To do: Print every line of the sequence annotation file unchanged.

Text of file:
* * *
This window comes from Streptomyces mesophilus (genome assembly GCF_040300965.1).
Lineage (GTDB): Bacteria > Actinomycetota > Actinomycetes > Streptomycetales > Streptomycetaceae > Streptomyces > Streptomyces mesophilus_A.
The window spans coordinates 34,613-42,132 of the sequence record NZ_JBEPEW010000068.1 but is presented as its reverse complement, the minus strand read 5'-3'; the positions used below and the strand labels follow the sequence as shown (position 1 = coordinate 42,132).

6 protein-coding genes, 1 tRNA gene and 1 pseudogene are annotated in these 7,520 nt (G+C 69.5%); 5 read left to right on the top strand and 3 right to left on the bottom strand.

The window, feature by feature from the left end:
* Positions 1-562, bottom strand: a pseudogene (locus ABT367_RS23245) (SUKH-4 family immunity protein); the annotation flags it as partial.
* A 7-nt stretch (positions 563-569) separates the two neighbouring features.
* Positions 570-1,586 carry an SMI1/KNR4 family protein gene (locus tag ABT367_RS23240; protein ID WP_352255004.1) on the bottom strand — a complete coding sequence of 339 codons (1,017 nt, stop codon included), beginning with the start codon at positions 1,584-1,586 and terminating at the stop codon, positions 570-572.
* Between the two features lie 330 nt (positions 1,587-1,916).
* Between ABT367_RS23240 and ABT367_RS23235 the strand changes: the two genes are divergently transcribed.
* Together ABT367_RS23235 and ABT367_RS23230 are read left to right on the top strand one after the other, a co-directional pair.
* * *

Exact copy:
This window comes from Streptomyces mesophilus (genome assembly GCF_040300965.1).
Lineage (GTDB): Bacteria > Actinomycetota > Actinomycetes > Streptomycetales > Streptomycetaceae > Streptomyces > Streptomyces mesophilus_A.
The window spans coordinates 34,613-42,132 of the sequence record NZ_JBEPEW010000068.1 but is presented as its reverse complement, the minus strand read 5'-3'; the positions used below and the strand labels follow the sequence as shown (position 1 = coordinate 42,132).

6 protein-coding genes, 1 tRNA gene and 1 pseudogene are annotated in these 7,520 nt (G+C 69.5%); 5 read left to right on the top strand and 3 right to left on the bottom strand.

The window, feature by feature from the left end:
* Positions 1-562, bottom strand: a pseudogene (locus ABT367_RS23245) (SUKH-4 family immunity protein); the annotation flags it as partial.
* A 7-nt stretch (positions 563-569) separates the two neighbouring features.
* Positions 570-1,586 carry an SMI1/KNR4 family protein gene (locus tag ABT367_RS23240; protein ID WP_352255004.1) on the bottom strand — a complete coding sequence of 339 codons (1,017 nt, stop codon included), beginning with the start codon at positions 1,584-1,586 and terminating at the stop codon, positions 570-572.
* Between the two features lie 330 nt (positions 1,587-1,916).
* Between ABT367_RS23240 and ABT367_RS23235 the strand changes: the two genes are divergently transcribed.
* Together ABT367_RS23235 and ABT367_RS23230 are read left to right on the top strand one after the other, a co-directional pair.